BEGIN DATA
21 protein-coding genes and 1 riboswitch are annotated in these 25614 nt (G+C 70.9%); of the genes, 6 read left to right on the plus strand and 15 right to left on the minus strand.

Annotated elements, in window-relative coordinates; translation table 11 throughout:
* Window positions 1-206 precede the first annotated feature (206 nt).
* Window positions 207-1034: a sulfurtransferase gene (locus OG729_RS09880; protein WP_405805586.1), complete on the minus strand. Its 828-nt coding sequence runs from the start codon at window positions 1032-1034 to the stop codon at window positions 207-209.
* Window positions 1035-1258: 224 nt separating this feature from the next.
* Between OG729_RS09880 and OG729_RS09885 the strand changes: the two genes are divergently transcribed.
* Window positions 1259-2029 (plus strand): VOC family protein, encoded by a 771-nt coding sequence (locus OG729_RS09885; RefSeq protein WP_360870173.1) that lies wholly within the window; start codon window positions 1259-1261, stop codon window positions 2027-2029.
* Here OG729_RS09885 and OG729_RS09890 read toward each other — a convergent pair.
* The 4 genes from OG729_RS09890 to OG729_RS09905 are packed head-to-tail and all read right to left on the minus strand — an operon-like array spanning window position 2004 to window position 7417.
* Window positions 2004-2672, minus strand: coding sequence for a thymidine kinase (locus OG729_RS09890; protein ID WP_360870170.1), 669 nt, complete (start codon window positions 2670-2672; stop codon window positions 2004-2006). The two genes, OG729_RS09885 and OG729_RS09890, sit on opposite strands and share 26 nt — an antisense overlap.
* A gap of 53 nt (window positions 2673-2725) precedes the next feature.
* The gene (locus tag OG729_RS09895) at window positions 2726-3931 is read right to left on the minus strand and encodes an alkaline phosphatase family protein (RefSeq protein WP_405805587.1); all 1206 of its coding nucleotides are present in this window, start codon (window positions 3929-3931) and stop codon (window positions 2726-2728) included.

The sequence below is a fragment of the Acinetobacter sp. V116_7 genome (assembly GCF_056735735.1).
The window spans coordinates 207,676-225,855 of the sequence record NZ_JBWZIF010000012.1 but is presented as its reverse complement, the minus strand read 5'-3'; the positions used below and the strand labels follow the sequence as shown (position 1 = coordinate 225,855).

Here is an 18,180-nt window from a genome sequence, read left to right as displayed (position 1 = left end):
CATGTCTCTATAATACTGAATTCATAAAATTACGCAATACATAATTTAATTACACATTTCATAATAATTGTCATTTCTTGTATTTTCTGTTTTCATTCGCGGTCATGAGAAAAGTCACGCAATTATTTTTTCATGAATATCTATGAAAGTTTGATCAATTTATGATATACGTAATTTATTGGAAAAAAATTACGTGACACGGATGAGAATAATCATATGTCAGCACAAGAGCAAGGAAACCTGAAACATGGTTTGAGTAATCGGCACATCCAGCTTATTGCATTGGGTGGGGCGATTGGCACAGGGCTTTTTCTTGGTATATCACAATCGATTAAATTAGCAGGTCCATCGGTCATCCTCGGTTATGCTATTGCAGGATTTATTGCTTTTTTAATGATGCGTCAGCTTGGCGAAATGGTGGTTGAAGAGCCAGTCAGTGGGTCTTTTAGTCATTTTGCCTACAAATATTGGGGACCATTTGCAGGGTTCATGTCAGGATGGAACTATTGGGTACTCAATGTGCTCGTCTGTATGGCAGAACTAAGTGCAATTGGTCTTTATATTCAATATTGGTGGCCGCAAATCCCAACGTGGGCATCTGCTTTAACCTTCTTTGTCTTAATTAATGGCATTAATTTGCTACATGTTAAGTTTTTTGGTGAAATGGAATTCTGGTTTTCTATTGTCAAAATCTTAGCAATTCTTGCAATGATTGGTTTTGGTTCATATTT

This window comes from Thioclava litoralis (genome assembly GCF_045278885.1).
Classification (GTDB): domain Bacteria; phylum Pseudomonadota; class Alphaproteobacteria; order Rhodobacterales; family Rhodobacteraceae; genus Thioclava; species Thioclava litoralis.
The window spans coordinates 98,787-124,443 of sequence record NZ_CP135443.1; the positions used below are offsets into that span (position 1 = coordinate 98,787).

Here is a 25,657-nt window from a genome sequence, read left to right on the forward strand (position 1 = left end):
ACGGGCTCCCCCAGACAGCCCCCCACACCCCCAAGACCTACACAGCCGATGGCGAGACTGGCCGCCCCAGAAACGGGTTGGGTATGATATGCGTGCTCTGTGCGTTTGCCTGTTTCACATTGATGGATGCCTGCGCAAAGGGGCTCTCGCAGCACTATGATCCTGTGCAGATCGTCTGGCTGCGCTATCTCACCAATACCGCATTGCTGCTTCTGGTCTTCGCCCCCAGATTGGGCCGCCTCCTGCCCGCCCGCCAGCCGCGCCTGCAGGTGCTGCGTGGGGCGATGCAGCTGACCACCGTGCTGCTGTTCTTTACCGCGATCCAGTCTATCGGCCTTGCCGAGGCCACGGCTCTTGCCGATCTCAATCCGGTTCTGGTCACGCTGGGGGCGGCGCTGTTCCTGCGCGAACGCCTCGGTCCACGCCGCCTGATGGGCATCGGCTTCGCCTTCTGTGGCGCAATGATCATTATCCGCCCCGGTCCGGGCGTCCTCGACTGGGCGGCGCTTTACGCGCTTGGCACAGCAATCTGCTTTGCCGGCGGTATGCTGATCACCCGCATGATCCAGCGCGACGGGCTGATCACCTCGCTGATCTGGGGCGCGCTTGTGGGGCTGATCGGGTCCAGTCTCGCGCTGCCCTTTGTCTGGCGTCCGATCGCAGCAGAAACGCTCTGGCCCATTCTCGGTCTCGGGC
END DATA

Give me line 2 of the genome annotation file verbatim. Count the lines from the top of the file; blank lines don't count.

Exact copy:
Annotated elements, in window-relative coordinates; translation table 11 throughout: